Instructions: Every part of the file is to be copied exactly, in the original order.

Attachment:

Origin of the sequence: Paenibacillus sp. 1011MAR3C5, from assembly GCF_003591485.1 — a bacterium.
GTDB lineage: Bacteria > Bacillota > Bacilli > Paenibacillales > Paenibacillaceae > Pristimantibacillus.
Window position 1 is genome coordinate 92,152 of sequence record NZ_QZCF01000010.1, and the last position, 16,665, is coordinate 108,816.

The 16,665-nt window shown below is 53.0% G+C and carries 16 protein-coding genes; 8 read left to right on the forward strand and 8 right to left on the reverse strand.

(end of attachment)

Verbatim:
Origin of the sequence: Paenibacillus sp. 1011MAR3C5, from assembly GCF_003591485.1 — a bacterium.
GTDB lineage: Bacteria > Bacillota > Bacilli > Paenibacillales > Paenibacillaceae > Pristimantibacillus.
Window position 1 is genome coordinate 92,152 of sequence record NZ_QZCF01000010.1, and the last position, 16,665, is coordinate 108,816.

The 16,665-nt window shown below is 53.0% G+C and carries 16 protein-coding genes; 8 read left to right on the forward strand and 8 right to left on the reverse strand.